Search Engine Optimization

This leads us to search engine optimization, or SEO. If you don’t know what SEO is, it’s simple. Think of it as the difference between your site getting Times Square on New Year’s Eve crowds and the same number of paying customers as a hot dog stand in a North Dakota cornfield. It’s both a visibility tool and a conversion tool. 

SEO focuses on improving your site’s search engine visibility through organic (i.e. unpaid) traffic. When users type a search into a search engine, it doesn’t scan the whole web. Instead, it scans its index of sites (sort of like an index at the back of a textbook) and offers results based on relevance. 

SEO is the process of demonstrating to search engines that your site is the most relevant for certain search terms, which is how your site is displayed in SERPs. 

What Prospects Want When They Look at Your Website

So, you need traffic and SEO and you’re ready to roll, right? 

Not so fast. You also need to know what prospects want when they look at your site. This is what differentiates a successful revenue tool from a pretty brochure. The most successful websites are those that answer these three questions quickly and easily. 

Can You Solve My Problem?

The first question is the most important. Can you solve my problem?

Your website is not a murder mystery, nor is it a treasure map. Users tend to rush through webpages, so they only have time to read a quarter of the text on pages they visit. How much time they spend on initial page visits varies–some users bounce away immediately while others linger for a minute or more–but the average visit time is between 10 to 20 seconds

Worse, between 70% and 96% of visitors will never return after abandoning their initial browsing session. 

The point is, users are in a hurry and they’re not paying very close attention. If they can’t figure out what you do as soon as they land on your page, they’ll bounce, and they won’t come back.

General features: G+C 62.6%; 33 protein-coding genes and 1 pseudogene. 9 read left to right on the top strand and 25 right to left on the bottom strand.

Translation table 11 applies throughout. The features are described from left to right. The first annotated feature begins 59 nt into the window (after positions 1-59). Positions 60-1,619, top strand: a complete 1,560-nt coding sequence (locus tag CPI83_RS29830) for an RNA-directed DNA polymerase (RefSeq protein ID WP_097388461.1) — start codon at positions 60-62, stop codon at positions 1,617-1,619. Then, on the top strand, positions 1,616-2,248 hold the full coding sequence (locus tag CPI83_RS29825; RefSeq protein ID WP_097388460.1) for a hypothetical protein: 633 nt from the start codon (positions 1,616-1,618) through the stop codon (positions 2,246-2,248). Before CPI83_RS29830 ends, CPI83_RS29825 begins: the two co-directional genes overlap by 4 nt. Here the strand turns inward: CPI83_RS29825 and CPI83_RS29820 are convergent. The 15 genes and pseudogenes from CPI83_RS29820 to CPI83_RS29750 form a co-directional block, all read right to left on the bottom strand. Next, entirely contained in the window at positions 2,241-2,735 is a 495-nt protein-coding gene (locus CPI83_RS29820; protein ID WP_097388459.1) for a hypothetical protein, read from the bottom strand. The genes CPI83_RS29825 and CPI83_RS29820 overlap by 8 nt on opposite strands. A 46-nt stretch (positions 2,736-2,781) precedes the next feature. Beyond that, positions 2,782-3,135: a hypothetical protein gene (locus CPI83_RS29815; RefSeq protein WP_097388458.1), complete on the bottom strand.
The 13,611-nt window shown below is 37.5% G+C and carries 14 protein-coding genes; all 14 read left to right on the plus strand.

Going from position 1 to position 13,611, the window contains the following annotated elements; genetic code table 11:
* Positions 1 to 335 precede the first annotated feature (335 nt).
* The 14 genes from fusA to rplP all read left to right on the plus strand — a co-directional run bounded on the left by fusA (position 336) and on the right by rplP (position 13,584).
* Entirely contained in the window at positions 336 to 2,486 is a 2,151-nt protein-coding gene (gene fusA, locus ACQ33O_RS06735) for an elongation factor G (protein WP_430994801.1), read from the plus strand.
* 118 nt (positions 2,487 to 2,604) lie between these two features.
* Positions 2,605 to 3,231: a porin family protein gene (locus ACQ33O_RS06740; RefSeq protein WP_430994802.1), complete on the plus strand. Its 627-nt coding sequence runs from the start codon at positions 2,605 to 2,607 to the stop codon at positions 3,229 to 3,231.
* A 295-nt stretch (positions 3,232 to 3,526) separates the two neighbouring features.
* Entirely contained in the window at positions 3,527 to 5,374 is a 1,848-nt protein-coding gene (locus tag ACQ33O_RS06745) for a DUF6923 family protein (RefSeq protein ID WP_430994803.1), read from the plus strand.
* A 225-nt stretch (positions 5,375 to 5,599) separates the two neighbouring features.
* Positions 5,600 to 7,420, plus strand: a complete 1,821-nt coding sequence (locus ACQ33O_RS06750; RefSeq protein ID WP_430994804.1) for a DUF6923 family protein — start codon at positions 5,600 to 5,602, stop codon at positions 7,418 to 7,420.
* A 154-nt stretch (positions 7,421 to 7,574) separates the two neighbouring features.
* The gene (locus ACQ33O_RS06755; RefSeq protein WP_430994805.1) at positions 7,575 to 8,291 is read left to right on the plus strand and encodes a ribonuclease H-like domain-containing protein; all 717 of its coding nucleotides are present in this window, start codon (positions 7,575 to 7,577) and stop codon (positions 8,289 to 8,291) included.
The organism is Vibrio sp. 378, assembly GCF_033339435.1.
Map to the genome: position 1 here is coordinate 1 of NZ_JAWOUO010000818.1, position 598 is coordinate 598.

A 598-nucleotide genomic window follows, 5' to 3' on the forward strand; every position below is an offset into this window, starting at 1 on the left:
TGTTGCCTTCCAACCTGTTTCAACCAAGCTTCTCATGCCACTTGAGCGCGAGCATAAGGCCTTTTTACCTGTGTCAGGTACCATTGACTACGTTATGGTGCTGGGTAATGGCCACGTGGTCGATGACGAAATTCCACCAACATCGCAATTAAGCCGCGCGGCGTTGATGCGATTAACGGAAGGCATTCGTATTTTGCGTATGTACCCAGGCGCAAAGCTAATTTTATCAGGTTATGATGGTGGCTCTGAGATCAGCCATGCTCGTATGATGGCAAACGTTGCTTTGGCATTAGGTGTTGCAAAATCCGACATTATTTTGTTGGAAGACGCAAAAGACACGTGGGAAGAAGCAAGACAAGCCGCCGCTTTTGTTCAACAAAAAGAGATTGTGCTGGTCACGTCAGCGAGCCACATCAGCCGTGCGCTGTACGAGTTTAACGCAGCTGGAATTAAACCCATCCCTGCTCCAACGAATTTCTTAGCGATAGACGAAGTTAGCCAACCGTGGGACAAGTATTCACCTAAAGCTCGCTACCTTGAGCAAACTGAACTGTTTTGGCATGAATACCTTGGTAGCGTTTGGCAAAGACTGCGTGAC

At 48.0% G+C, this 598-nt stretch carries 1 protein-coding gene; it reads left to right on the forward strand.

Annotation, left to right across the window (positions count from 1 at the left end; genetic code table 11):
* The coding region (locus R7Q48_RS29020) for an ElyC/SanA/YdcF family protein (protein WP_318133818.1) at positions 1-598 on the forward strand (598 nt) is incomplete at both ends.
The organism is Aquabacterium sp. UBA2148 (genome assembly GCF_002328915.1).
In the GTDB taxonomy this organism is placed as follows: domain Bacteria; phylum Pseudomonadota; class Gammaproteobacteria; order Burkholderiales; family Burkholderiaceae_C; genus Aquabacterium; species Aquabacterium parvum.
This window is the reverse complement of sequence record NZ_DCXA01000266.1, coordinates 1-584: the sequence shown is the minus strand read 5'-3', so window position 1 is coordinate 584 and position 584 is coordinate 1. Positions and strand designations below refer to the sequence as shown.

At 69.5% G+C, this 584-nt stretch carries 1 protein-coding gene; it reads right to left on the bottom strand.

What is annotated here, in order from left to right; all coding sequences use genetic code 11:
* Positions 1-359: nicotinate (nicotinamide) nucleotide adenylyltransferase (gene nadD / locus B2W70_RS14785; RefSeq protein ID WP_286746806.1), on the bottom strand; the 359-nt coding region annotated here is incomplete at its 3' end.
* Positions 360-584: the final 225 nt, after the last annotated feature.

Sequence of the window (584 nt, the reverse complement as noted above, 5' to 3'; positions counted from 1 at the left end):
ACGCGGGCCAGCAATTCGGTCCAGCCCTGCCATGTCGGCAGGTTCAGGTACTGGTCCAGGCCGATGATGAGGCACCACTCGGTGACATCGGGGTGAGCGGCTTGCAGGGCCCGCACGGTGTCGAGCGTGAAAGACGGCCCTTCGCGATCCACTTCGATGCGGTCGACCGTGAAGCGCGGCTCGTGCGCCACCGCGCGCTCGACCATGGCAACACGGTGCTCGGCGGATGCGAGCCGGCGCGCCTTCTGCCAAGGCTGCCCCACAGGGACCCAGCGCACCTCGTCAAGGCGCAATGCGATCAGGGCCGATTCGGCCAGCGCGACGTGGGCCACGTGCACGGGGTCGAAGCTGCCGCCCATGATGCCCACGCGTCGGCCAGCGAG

Have You Done It Before?

Once you’ve caught a visitor’s attention by showing you can solve their problem, you’ve bought yourself more time. Now the visitor will take the time to answer a more detailed question, “Have you solved problems like mine before?”

This is where your marketing chops–and your clear display of past creative work and case studies–comes in. 

You have to show visitors you’ve solved this problem before, and more to the point, that you’ve solved it well. It should be easy as 1-2-3 for users to understand what you do and that you’re good at it. 

How Do I Reach You?

Once users are satisfied that you can solve their problem and solve it well, they’ll move on to pragmatic concerns that set them on the road to conversion. They want to know how to reach you. 

Sounds obvious, doesn’t it? Most sites answer this question through a contact page. Smart websites, however, don’t force users to hop around a contact page. Instead, they offer prospects multiple areas to convert throughout the website, minimizing the time between the decision to contact you and the ability to do it. 

Remember, website users are impatient. The more obstacles you place between them and conversion, the less likely they are to get there. 

Signs Your Site is a Pretty Brochure

At this point, you might be scratching your head. You have traffic, you invest in SEO, and you think you answer those questions clearly. But your site doesn’t convert. 

So what’s the problem?